alexa Building research capacity in developing countries: cost-effectiveness of an epidemiology course taught by traditional and video-teleconferencing methods in Pakistan.
Business & Management

Business & Management

Journal of Tourism & Hospitality

Author(s): Dodani S, Songer T, Ahmed Z, Laporte RE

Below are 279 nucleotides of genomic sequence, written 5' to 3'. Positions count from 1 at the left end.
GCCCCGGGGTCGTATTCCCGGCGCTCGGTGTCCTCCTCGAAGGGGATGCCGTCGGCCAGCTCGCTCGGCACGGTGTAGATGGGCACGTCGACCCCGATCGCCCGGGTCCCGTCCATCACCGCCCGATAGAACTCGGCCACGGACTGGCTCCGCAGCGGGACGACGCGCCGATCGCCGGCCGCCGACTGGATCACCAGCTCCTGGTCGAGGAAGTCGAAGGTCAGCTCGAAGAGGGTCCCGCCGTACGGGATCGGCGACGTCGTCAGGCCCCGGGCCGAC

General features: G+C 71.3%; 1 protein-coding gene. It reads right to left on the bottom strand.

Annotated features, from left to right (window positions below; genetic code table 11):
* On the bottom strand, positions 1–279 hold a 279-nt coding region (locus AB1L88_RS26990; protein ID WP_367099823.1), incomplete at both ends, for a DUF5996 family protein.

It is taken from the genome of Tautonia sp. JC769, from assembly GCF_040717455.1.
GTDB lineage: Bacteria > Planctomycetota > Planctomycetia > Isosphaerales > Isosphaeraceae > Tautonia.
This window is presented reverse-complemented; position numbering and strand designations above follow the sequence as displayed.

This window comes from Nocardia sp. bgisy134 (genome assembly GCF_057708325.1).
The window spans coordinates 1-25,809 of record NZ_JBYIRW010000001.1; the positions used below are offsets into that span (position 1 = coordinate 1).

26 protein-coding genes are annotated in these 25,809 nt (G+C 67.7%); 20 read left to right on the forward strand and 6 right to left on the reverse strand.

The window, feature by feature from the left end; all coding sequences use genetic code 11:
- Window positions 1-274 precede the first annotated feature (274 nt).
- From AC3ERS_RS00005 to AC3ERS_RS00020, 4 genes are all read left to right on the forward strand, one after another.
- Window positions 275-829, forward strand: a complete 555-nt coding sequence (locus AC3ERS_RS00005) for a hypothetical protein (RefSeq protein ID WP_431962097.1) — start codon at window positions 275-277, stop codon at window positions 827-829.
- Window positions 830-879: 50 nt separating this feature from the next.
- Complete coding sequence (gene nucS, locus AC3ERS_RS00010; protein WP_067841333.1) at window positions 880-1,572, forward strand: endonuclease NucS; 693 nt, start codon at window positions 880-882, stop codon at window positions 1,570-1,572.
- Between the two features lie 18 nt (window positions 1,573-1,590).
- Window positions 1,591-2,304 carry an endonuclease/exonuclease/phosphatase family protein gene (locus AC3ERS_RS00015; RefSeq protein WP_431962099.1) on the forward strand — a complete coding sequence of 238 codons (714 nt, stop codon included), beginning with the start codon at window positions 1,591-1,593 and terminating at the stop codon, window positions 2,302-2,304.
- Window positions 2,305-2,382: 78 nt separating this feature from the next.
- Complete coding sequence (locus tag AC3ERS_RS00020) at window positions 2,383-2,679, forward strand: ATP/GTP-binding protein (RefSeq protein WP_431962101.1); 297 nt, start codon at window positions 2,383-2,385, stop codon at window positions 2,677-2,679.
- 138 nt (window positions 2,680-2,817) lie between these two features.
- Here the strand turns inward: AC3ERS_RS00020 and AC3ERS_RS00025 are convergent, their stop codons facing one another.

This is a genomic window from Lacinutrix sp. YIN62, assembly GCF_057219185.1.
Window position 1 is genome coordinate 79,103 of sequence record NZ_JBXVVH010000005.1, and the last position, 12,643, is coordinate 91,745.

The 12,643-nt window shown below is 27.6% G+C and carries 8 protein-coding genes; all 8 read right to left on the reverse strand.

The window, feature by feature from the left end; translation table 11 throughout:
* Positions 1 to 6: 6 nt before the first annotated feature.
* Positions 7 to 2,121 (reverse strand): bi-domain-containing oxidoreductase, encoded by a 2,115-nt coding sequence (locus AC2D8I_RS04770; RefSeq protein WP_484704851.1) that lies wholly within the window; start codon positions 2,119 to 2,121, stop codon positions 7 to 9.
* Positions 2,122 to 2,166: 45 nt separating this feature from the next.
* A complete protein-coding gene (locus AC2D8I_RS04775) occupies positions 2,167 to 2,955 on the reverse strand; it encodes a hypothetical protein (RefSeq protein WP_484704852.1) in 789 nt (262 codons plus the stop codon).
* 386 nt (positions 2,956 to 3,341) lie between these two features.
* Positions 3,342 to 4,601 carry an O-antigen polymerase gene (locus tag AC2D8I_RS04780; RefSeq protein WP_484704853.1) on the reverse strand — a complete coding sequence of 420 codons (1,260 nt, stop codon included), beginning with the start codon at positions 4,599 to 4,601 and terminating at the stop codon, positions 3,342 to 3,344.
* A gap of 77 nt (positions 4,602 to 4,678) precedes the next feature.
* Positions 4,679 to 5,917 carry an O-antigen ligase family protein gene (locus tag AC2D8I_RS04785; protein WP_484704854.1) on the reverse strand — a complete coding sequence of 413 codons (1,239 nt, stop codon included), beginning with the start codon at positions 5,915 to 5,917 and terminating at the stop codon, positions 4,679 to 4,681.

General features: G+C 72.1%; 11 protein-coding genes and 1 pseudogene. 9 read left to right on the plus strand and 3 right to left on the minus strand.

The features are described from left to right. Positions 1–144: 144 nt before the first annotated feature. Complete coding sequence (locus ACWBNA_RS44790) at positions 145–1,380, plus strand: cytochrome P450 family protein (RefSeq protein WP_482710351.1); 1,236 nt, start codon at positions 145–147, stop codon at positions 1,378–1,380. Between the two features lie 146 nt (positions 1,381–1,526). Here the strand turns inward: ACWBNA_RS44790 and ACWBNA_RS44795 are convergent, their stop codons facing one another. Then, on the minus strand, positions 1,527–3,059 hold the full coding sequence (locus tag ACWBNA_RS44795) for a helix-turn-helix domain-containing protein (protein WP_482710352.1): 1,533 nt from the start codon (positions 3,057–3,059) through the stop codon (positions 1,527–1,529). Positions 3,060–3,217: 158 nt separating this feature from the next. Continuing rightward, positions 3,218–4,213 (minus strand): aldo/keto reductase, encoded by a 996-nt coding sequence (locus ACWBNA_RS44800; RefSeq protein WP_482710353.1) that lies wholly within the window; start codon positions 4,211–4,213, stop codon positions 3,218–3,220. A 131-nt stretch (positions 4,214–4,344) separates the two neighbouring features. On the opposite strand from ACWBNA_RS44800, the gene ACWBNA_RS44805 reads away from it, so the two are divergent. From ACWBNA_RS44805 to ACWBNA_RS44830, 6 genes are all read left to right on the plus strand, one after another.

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Abstract BACKGROUND: Building research capacity in developing countries using cost-effective methods has been recognized as an important pillar for the production of a sound evidence base for decision-making in policy and practice. We assessed the effectiveness and cost-effectiveness of a research training course conducted using traditional methods as well as the video-teleconferencing (VTC) method in Pakistan. SUBJECTS AND METHODS: A 9-day epidemiology research training course was offered to physicians in Pakistan (92\%) and Bangladesh (8\%). The course was taught using (1) a traditional classroom face-to face (F2F) method at the Aga Khan University, Karachi, Pakistan, and (2) the VTC method at two medical institutions within Pakistan. In total, 40 participants were selected for the F2F group and 46 for the VTC group. Outcome parameters were assessed pre- and post-course (short-term) as well as after 1 year (long-term). Costs of conducting the training by both methods were also identified using cost-effectiveness analysis. RESULTS: The total study sample included 56 participants (F2F n =38, VTC n=18) for the short-term and 49 participants for the long-term assessment. After the end of the course (Day 9), mean post-test 1 scores showed significant improvement in both groups: 15.08 ± 1.75 in F2F (p=0.001) versus 13.122 ± 1.87 in VTC (p=0.001). Mean scores 1 year after the course (post-test 2) were lower than mean post-test 1 scores in both groups (13.42 ± 2.61 in F2F versus 12.31 ± 2.08 in VTC) but were higher than the baseline pretest scores. The total incremental cost per score gained was higher for the VTC group for both short-term (VTC incremental cost was $166/score gained) and long-term (VTC incremental cost was $458/ score gained) course effectiveness. CONCLUSIONS: The use of e-technologies in developing countries proves to be an effective way of building capacity and reducing the problems of brain drain. This initial study provides a foundation from which larger studies may be developed. This article was published in Telemed J E Health and referenced in Journal of Tourism & Hospitality

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